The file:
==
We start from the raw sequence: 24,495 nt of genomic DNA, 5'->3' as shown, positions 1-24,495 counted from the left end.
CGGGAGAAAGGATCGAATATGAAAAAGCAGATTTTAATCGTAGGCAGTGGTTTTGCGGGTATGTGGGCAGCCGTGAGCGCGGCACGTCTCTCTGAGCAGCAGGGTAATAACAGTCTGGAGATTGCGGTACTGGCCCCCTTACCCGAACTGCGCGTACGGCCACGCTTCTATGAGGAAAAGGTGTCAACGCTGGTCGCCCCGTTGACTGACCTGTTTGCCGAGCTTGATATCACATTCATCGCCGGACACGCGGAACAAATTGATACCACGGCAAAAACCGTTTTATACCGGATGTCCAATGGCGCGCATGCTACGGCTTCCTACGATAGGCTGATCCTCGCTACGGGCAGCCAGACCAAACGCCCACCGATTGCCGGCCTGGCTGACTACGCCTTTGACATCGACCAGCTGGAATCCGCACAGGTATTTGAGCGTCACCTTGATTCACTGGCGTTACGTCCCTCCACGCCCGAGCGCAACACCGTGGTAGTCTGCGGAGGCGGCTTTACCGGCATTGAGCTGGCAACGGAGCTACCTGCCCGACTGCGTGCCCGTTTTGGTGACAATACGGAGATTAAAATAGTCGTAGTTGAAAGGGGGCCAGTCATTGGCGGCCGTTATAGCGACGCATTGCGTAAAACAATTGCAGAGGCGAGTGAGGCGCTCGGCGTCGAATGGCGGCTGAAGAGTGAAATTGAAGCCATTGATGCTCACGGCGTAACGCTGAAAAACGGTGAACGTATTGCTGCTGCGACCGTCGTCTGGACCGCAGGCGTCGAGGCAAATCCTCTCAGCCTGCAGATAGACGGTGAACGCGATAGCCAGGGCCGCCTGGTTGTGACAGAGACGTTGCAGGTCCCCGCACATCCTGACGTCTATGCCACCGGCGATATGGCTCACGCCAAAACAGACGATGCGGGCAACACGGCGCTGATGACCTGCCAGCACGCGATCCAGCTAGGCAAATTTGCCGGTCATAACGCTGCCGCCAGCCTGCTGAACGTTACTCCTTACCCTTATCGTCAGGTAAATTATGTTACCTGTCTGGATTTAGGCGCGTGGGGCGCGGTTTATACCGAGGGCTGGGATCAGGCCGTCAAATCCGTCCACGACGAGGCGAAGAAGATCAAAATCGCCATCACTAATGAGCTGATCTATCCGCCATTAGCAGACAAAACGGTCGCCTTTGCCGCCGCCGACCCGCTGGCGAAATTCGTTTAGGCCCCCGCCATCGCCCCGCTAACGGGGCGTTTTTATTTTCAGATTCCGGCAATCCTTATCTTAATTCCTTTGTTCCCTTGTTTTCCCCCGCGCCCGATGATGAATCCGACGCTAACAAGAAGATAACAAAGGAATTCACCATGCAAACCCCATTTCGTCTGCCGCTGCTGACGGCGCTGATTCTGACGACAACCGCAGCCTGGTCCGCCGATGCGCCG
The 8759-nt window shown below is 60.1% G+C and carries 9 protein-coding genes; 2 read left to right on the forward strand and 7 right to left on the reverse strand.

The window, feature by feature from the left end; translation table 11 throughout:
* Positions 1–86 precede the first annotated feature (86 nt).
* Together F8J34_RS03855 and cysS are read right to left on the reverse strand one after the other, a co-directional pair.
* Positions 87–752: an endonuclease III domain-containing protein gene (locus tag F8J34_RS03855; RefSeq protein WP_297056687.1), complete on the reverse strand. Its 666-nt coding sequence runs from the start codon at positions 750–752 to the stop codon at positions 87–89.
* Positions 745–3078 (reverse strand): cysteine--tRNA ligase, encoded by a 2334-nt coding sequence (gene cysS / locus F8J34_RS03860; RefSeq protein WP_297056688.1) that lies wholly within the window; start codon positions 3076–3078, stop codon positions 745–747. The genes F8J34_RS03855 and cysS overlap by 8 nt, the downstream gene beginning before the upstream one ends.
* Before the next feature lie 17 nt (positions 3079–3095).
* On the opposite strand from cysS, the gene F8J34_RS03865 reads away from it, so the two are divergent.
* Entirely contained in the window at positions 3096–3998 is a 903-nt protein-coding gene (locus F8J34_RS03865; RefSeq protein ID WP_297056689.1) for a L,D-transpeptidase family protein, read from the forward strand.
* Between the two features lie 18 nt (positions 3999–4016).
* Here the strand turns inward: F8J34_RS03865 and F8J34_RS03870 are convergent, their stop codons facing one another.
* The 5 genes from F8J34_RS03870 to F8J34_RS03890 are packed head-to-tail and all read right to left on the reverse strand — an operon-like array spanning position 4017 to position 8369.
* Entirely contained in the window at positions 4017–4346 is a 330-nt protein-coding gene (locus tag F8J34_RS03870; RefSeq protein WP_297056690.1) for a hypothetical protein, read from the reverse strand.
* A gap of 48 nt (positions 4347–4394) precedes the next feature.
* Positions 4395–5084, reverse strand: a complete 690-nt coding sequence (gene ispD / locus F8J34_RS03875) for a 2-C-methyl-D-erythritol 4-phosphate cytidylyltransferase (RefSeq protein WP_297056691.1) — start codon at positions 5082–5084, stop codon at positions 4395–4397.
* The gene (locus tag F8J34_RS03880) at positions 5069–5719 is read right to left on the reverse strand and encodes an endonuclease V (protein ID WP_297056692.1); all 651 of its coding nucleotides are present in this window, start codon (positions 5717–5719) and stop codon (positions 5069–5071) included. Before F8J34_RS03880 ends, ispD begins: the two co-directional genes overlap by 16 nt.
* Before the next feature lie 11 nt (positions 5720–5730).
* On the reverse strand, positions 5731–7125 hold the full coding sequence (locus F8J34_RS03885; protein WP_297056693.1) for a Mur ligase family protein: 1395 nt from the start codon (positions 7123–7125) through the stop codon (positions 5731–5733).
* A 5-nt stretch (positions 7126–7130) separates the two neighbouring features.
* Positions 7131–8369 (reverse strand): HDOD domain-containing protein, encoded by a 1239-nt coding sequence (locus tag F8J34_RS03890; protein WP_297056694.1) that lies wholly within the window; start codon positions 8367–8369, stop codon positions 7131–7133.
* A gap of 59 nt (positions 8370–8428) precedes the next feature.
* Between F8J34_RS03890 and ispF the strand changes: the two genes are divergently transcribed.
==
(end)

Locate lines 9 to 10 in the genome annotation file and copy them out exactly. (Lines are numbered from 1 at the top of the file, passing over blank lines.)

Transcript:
* Before the next feature lie 17 nt (positions 3079–3095).
* On the opposite strand from cysS, the gene F8J34_RS03865 reads away from it, so the two are divergent.